In an interview with Sky News, Rudd said the self-probe by the intelligence agency is “the right first step” in learning the lessons from last week’s concert bombing.
“There is a lot of information coming out at the moment about what happened, how this occurred, what people might or might not have known. And I think it is right that the MI5 takes a look to find out what the facts are,” she said.
The secretary added that in the future “we can look if anything else might need to be done” in terms of investigating the security breach, but stressed that at the moment, the focus should be on wrapping up the operation triggered by the May 22 terrorist attack.
Earlier the BBC reported that the MI5 had been alerted about Salman Abedi’s extremist views at least three times before he brought a home-made bomb to the exit of Manchester Arena last week.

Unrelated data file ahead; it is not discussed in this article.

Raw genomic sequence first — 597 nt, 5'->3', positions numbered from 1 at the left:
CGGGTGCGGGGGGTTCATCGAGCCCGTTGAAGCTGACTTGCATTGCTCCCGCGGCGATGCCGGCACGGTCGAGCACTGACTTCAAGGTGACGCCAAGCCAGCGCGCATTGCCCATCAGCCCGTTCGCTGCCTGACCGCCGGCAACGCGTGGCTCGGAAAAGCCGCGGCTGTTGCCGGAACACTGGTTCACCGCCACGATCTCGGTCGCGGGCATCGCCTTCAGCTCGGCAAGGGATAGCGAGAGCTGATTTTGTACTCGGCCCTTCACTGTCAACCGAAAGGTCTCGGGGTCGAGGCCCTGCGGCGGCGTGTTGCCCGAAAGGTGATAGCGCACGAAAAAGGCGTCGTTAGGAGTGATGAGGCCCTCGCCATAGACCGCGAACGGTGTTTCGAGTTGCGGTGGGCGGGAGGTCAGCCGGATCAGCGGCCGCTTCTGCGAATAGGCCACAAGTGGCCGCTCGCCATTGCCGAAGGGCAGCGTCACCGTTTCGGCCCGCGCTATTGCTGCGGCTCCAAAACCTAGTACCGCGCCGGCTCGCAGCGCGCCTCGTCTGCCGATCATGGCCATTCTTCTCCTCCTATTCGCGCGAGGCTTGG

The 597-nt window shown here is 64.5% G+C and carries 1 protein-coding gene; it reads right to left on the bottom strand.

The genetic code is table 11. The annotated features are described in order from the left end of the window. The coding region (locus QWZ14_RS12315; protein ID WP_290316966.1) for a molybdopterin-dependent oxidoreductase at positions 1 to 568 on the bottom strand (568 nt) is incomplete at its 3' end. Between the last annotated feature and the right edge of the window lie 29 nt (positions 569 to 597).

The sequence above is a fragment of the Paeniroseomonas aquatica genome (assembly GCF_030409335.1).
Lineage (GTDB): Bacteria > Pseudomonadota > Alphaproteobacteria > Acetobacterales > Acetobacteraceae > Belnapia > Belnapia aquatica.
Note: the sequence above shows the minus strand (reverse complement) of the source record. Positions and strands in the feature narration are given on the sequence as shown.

It added that a separate report into the overlooked threat would be prepared for ministers and officials overseeing the work of MI5.
Abedi, a British-born man of Libyan descent, was one of 20,000 people identified by the MI5 as a threat, but not one of the 3,000 people who are under active investigation, according to a Reuters source.
On Monday, British police reported arresting the 16th individual suspected of connections with the Manchester bombing. The 23-year-old man was arrested in Shoreham-by-Sea, Sussex, “on suspicion on offences contrary to the terrorism act,” Greater Manchester Police tweeted.
Two have been released without charge, while 14 men remain in custody for questioning, the police said.
On Sunday, the UK scaled down the terrorist threat in the country from “critical” to “severe.”
The suicide bombing killed 22 people as young as eight and left 59 injured on May 22. The attack, for which Islamic State (IS formerly ISIS/ISIL) terrorist group has taken credit, is the deadliest in the UK since the coordinated bombings in London in 2005.